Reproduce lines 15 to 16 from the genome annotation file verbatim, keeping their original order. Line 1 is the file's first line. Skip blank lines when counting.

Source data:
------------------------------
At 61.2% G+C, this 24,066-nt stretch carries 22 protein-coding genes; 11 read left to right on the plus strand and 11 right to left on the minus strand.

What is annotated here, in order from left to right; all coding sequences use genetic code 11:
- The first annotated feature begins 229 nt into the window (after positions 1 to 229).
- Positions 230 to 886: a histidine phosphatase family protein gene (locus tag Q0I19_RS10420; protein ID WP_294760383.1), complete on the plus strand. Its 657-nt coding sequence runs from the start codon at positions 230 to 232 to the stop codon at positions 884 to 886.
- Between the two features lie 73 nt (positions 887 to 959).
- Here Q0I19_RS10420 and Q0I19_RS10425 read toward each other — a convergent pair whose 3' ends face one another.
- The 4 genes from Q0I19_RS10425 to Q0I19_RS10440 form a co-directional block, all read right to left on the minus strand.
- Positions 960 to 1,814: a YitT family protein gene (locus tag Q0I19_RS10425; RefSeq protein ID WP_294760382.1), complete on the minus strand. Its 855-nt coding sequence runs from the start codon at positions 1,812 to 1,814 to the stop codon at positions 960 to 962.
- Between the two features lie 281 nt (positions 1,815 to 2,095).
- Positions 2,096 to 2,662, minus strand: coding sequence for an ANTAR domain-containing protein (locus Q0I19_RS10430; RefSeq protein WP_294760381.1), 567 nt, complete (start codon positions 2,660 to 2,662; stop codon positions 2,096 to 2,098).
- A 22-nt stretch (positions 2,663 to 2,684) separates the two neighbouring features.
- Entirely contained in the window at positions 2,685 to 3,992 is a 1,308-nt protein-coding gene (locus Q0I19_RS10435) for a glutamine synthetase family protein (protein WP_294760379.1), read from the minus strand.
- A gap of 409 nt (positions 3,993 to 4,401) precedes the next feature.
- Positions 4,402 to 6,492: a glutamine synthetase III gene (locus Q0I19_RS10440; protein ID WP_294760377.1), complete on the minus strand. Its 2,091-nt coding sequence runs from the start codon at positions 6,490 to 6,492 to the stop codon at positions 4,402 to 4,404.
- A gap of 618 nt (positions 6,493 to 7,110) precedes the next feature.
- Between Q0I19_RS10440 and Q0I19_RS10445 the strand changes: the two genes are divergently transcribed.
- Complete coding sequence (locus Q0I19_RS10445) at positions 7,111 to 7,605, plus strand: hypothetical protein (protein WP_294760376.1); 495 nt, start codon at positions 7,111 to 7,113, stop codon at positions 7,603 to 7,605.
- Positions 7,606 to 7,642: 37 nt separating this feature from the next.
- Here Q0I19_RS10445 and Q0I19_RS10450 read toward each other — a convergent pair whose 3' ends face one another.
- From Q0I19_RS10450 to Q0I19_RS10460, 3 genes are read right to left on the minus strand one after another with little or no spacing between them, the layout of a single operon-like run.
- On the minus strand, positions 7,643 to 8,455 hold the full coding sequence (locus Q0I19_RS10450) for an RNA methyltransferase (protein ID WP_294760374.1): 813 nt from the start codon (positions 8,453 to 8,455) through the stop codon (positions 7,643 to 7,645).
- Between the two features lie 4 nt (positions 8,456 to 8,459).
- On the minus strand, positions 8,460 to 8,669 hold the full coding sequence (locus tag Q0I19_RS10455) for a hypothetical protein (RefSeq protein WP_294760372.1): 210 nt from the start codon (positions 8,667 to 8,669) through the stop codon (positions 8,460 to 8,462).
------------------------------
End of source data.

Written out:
- A gap of 618 nt (positions 6,493 to 7,110) precedes the next feature.
- Between Q0I19_RS10440 and Q0I19_RS10445 the strand changes: the two genes are divergently transcribed.